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Boomtown

Michael has a BA in History & American Studies and an MSc in American History from the University of Edinburgh. He comes from a proud military family and has spent most of his career as an educator in the Middle East and Asia. Please consider reading our editorial policy to understand how and why we publish the resources we do.

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Jack County, Texas

Colonel Drake drilled the first successful oil well around the end of the Civil War. The success of Edison's light bulb drastically reduced the nation's demand for lamp oil, which rendered petroleum practically worthless. Once Henry Ford's automobile gained popularity, a new demand for oil arose, gasoline.

Boom Town Movie Poster
Boomtown Movie Poster
Picture of Gushing Spindletop
Spindletop

Corsicana was the site of the first oil production in Texas, but Nacogdoches can claim the first commercially successful field. Spindletop produced the first gusher, and the resulting overproduction gave the industry its first bust. Within a few years oil prices recovered, and the Red River uplift was discovered. Centered in Burkburnett, this play ushered in the North Texas oil boom, which was bolstered by subsequential discoveries to the South (Desdemona, Breckenridge and Ranger), as far west as New Mexico, north beyond Tulsa and east through Arkansas and Louisiana. The great elephant of the North American discoveries was the East Texas field.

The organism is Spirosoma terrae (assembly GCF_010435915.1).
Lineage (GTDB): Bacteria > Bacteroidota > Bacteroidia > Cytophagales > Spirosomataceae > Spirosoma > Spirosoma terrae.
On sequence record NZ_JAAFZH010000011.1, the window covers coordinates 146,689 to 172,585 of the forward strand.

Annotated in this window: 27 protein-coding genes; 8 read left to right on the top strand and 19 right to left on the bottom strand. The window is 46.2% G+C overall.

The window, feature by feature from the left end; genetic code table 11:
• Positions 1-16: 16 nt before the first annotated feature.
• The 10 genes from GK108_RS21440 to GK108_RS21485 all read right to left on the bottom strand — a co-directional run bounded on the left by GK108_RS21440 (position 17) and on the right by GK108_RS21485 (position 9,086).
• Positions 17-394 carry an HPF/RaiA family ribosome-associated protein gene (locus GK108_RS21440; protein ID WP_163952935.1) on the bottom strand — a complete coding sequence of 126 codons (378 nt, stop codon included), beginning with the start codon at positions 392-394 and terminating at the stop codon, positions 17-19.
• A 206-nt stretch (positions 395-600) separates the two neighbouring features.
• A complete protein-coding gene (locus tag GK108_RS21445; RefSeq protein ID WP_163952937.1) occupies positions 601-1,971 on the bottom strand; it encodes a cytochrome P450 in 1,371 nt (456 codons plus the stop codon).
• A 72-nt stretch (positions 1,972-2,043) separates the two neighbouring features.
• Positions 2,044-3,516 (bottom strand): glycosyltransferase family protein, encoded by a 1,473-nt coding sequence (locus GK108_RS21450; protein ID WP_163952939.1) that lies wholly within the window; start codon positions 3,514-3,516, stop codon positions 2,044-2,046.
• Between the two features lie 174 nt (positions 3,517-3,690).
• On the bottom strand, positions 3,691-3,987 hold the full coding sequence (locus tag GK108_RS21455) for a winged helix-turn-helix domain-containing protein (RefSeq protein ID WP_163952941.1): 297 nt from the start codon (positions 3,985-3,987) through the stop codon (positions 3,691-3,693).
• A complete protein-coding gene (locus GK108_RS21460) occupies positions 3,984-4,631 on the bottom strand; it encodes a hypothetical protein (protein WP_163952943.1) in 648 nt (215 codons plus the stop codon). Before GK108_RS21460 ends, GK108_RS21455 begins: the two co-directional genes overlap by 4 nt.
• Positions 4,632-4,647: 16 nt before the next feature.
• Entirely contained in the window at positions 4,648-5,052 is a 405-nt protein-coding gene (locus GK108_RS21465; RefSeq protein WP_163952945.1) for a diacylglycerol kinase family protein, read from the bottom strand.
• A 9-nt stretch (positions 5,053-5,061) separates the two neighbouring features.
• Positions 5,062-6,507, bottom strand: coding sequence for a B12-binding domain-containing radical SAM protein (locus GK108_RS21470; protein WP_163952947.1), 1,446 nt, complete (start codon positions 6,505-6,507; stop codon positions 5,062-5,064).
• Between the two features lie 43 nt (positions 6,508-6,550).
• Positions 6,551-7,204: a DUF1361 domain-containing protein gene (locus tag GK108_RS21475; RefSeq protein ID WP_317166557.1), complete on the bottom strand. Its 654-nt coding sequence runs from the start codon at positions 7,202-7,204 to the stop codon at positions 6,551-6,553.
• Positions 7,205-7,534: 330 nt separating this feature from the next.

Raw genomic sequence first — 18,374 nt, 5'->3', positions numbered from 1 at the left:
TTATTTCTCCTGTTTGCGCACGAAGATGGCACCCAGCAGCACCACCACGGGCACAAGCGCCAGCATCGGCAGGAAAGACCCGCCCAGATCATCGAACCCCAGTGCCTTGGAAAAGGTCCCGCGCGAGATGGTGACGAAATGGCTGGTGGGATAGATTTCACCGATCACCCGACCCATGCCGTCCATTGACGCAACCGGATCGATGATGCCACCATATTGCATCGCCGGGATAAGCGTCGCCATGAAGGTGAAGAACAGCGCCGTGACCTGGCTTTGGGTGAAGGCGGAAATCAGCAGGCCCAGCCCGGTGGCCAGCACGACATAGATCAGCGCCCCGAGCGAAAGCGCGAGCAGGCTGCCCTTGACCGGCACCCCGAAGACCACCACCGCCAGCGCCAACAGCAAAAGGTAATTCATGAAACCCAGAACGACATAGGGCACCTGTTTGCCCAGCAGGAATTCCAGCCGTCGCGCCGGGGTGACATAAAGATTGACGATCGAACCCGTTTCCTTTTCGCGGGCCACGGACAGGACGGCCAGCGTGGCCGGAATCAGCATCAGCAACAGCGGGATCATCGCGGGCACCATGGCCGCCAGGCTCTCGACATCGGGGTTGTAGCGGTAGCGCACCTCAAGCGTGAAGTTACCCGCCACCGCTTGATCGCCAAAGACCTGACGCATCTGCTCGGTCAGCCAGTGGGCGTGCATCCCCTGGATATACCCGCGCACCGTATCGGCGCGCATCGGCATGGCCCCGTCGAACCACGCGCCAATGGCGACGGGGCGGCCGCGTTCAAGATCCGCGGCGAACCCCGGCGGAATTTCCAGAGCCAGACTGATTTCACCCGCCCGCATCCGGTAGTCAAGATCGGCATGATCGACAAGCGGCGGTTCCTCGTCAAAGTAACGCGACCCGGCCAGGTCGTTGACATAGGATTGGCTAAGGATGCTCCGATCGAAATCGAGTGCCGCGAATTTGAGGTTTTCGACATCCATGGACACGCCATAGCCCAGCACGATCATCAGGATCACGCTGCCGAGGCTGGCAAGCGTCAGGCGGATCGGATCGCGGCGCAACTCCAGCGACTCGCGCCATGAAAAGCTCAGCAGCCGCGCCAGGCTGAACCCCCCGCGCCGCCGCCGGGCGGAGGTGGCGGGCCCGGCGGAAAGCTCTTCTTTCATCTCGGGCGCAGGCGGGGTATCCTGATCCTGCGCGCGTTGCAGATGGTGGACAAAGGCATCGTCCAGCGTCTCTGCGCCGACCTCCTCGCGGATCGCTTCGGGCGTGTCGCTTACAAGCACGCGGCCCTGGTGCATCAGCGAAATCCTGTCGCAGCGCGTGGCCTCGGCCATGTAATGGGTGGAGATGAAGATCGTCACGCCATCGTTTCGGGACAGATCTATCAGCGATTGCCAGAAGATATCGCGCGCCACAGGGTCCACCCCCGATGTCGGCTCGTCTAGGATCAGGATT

From the book, Oil Comes To Us, by Rose Wyler & Warren W. McSpadden
From the book, Oil Comes To Us,
by Rose Wyler & Warren W. McSpadden

This risky new business was defined by its booms and busts and was tailor made for the skill and nerve of the frontier gamblers who knew when to hold 'em and when to fold 'em. Their "hole card" was the information found with the drill bit. Their constant quest was for a stake; wildcatting was a capital intensive game.

War of the Wildcats Movie Poster

Two legendary characters of the game, "Dad" Joiner and Doc Lloyd made up for their advanced age and weight with courtly manners and flowery poetry. Like the promoter in Broadway's hit play "The Producers," they charmed quite a number of elderly women into investing in their ventures. Their great discovery well was named The Daisy Bradford, and she was a gusher but Joiner had sold over a thousand percent of the venture. Soon a room full of Dad's investors angrily demanded their money or his hide. A judge intervened and said, "When a man brings in a baby, he is allowed to rock it for a while."

H.L. Hunt, a rich, handsome, and young Arkansas poker player, (cigar smoker, third from the right) tied up the local title companies, dominating leasing while he contracted the facilities necessary for the transportation to the refineries. He gave Joiner a million dollars for his interests and persuaded Dad's investors to settle for a proportional fraction of their interests, keeping the matter out of the court and allowing them all to make money. Wildcatter to the end, Joiner blew the million searching for a new field in West Texas.